British PM faces Brexit confrontation in Belfast
British PM faces Brexit confrontation in Belfast


British Prime Minister Theresa May will receive a very clear message that the north of Ireland wants to stay in the European Union before she triggers Brexit on Wednesday, Sinn Fein has said.

Mrs May is expected in Ireland later this week ahead of formally starting the process of taking Britain -- as well as the north of Ireland and Gibraltar -- out of the EU.

Sinn Fein’s leader in the Six Counties, Michelle O’Neill, said she intends to meet the British Prime Minister to directly voice her strong opposition. The visit will coincide with the expected round of talks to form a new powersharing executive for the north of Ireland.

The Six Counties and Scotland voted to remain in the EU in last year’s referendum, but will be taken out by against their will by the process to be initiated by May on Wednesday.

A Sinn Fein call for the region to retain special EU-designated status has so far been rejected by the British government, which says it is aiming for new controls at the border between north and south to be ‘frictionless’. Border controls have traditionally served as targets for bomb and rocket attack by the IRA, and the issue will complicate ongoing discussions in the political process.

“The British government are acting against the interest and the expressed wishes of a cross-community group of people here that want to stay in Europe,” said Ms O’Neill.

Sinn Fein deputy president Mary Lou McDonald said there was an obligation on the 26 County Taoiseach, Enda Kenny, to represent the interests of the entire island and to make clear to May that the wishes of the electorate north of the border had to be respected.

“This business of dividing Ireland north and south is over,” she said. “We now all hang together or we will surely hang separately. All of our interests are absolutely intertwined, we will be relying on each other to stand up for each other and to protect each other and, in a very special and particular way, that places a big, big obligation on the Taoiseach.”

Sinn Fein president Gerry Adams called on the Dublin government to act vigorously to secure special status for the north.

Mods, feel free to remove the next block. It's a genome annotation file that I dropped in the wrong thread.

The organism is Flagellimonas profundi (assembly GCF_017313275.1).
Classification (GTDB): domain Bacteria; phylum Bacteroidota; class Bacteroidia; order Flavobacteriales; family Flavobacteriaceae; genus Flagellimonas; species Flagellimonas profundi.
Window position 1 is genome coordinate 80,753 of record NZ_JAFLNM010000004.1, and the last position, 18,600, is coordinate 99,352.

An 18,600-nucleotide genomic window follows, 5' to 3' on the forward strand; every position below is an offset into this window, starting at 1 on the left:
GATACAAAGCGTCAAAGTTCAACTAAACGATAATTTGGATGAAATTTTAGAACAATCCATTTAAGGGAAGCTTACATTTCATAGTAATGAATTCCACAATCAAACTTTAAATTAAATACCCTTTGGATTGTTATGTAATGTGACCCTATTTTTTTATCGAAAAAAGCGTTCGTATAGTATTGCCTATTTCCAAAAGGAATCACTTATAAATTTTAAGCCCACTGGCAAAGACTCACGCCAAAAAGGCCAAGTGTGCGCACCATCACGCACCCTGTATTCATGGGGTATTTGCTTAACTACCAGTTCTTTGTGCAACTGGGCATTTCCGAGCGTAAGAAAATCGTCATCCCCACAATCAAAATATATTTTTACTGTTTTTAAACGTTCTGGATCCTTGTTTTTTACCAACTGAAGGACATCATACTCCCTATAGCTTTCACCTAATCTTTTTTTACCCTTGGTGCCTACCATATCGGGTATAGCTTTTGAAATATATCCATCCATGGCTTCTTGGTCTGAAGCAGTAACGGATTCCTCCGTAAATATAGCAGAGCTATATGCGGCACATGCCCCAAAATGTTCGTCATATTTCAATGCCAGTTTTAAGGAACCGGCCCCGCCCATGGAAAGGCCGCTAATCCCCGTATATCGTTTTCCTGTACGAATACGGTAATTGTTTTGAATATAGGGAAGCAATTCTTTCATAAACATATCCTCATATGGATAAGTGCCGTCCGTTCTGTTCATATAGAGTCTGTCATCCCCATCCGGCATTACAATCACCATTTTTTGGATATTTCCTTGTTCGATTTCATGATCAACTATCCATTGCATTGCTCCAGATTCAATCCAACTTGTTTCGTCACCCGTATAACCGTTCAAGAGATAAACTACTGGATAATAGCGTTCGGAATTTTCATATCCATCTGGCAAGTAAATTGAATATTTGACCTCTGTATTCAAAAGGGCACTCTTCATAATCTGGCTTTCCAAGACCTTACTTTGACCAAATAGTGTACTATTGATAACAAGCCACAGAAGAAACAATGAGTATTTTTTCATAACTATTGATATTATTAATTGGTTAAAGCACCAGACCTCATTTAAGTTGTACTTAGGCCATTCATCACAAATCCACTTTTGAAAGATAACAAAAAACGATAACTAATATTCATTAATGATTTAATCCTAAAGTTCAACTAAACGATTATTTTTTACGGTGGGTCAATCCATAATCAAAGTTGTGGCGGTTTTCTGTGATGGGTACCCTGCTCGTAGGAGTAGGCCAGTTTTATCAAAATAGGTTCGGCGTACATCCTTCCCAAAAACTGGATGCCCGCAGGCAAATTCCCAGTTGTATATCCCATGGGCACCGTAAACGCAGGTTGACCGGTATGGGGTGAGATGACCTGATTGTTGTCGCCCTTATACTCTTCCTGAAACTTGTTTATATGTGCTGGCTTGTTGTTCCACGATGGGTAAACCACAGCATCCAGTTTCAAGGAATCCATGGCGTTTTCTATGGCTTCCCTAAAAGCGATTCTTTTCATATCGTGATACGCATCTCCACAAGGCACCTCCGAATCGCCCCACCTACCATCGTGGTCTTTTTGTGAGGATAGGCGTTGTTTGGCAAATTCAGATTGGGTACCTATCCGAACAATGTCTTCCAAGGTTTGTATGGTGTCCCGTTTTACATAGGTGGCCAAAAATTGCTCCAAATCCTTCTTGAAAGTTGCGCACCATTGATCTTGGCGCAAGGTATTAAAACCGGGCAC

“That is the consensus of the majority of parties north and south,” he said. “If the British government succeeds in its plans, it will drive part of Ireland out of the European Union - that is not acceptable.”

The 27 other European Union countries will meet in coming months to draft its position on “setting out the arrangements” for Britain’s withdrawal. Negotiations will then begin between London and the EU, who have said any deal must be finalised by October 2018.

The rights of Irish citizens living in Britain or north of the border are expected to be resolved in the negotiations. Despite commitments by both London and Dublin to maintaining the Common Travel Area between Ireland and Britain, free movement of people and goods across the border and/or between the islands could be affected.

One of the main issues is that the EU is seeking a 60 billion euro “exit bill” from Britain, some of which could also be demanded in turn by the London exchequer from the devolved administrations in Belfast and Edinburgh.

The leader of the moderate unionist Alliance party in the North, Naomi Long, believes a “botched Brexit” will increase support for a united Ireland.

“Our needs are very different from the south-east of England yet what I think what we are having is a Brexit tailored around the demands and needs of the conservative south-east, which is not paying heed to the needs and demands of Northern Ireland,” she said.

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